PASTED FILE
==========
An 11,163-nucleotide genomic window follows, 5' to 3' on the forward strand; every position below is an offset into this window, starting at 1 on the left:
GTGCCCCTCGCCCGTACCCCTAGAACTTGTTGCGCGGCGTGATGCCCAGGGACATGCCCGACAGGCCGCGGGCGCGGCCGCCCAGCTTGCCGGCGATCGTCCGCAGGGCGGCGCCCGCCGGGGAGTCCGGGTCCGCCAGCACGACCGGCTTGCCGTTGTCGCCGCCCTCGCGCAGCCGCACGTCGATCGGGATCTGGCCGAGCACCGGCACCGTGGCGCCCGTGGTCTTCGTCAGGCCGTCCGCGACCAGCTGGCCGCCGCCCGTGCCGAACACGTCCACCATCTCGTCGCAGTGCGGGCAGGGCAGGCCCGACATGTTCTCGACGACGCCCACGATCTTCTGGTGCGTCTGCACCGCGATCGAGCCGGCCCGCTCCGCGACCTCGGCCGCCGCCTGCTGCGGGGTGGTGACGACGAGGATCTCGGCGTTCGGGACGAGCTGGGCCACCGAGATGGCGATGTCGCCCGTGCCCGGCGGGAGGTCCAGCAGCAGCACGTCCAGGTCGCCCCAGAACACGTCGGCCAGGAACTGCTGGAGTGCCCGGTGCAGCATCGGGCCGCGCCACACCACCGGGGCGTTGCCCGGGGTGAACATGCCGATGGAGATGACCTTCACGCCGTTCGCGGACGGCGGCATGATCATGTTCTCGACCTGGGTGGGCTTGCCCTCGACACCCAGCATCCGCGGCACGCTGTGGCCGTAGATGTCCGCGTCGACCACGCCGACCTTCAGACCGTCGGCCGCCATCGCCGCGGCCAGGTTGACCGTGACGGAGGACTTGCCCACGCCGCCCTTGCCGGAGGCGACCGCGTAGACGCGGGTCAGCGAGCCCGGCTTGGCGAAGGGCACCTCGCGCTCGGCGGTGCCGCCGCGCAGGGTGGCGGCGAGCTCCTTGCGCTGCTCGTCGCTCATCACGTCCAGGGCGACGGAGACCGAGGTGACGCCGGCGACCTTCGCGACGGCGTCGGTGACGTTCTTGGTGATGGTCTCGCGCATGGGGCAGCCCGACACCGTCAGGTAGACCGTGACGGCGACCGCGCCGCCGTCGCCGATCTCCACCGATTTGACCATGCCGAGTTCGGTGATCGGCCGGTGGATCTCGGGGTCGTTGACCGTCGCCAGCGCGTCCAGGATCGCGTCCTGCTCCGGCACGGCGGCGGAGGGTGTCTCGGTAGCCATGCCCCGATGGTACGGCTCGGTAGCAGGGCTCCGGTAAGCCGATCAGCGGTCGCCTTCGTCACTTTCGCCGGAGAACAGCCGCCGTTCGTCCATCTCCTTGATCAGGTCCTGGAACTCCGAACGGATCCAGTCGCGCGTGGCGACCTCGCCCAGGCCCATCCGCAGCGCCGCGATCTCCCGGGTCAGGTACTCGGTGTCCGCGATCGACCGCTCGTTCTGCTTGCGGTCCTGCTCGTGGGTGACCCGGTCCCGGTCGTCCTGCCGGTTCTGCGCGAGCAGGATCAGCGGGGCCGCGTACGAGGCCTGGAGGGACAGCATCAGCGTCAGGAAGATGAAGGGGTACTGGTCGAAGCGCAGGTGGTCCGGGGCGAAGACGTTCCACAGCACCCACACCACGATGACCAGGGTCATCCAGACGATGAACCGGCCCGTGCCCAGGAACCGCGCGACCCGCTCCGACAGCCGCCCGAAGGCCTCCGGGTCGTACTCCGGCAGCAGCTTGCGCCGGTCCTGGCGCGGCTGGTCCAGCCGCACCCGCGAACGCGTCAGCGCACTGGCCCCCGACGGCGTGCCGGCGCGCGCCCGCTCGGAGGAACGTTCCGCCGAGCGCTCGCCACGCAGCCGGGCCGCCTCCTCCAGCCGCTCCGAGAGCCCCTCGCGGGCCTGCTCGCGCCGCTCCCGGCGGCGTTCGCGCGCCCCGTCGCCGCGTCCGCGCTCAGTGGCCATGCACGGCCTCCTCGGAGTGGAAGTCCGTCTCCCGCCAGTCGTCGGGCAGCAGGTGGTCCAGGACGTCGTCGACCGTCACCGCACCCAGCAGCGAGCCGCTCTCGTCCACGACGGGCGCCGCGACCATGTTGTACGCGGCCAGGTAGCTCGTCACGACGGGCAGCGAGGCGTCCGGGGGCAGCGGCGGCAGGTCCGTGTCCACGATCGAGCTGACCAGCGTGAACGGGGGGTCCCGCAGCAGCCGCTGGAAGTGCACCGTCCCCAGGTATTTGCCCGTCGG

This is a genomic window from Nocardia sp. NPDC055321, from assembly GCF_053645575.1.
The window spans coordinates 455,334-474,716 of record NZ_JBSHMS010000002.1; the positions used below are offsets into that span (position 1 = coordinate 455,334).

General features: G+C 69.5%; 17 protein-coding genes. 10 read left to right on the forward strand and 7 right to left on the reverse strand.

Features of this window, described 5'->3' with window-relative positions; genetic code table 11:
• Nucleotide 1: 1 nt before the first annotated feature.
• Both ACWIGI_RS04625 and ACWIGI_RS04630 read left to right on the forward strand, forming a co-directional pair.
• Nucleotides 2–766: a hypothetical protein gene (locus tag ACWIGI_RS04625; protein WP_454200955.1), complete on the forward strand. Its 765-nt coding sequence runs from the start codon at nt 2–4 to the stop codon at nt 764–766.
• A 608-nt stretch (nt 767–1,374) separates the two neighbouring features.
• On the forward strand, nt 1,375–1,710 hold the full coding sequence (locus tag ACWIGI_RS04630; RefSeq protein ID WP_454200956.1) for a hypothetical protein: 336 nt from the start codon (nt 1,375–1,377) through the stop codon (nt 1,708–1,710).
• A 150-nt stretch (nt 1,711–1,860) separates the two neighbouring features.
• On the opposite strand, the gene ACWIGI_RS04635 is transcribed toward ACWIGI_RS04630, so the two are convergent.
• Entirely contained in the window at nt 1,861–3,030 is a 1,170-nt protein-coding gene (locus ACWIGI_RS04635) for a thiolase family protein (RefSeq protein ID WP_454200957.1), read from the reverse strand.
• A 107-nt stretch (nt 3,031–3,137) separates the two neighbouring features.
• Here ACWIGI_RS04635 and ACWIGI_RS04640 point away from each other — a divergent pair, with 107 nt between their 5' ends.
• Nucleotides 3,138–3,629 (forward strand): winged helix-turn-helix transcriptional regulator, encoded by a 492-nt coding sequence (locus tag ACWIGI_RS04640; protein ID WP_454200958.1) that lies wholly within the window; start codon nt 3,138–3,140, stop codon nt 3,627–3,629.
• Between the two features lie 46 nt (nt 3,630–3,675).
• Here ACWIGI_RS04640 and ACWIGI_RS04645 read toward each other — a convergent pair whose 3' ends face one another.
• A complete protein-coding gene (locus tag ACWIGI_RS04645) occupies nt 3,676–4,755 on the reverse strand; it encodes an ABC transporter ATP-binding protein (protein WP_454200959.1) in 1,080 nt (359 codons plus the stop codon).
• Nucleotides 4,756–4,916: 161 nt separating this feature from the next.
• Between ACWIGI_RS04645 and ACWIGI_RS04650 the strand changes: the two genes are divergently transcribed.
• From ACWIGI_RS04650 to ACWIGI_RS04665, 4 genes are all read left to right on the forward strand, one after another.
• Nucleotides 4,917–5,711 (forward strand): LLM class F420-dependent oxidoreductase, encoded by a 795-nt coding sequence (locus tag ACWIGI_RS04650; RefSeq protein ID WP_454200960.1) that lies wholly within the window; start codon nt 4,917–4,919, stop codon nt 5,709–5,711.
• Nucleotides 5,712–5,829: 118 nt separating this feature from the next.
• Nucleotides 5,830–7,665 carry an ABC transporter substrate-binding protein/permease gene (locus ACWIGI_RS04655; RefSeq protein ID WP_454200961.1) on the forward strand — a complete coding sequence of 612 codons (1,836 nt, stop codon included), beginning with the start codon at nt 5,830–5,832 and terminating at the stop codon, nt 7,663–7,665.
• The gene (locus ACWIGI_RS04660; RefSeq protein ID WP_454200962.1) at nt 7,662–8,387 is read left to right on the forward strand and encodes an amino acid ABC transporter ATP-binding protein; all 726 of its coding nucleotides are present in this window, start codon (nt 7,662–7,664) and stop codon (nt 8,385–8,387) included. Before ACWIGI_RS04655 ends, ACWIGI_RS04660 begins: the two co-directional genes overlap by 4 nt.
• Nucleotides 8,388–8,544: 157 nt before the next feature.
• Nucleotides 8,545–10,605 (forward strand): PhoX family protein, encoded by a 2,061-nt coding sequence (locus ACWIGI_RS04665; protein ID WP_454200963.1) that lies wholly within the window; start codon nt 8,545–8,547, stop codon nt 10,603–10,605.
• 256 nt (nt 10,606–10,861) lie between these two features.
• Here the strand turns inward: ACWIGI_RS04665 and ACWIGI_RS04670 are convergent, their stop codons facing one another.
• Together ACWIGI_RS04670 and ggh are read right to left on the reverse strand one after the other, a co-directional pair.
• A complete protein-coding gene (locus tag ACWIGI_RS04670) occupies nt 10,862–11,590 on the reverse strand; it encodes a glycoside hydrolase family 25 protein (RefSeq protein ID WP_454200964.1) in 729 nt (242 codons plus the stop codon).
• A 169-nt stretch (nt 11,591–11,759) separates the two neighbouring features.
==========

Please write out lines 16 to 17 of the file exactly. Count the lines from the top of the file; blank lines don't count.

• Here ACWIGI_RS04635 and ACWIGI_RS04640 point away from each other — a divergent pair, with 107 nt between their 5' ends.
• Nucleotides 3,138–3,629 (forward strand): winged helix-turn-helix transcriptional regulator, encoded by a 492-nt coding sequence (locus tag ACWIGI_RS04640; protein ID WP_454200958.1) that lies wholly within the window; start codon nt 3,138–3,140, stop codon nt 3,627–3,629.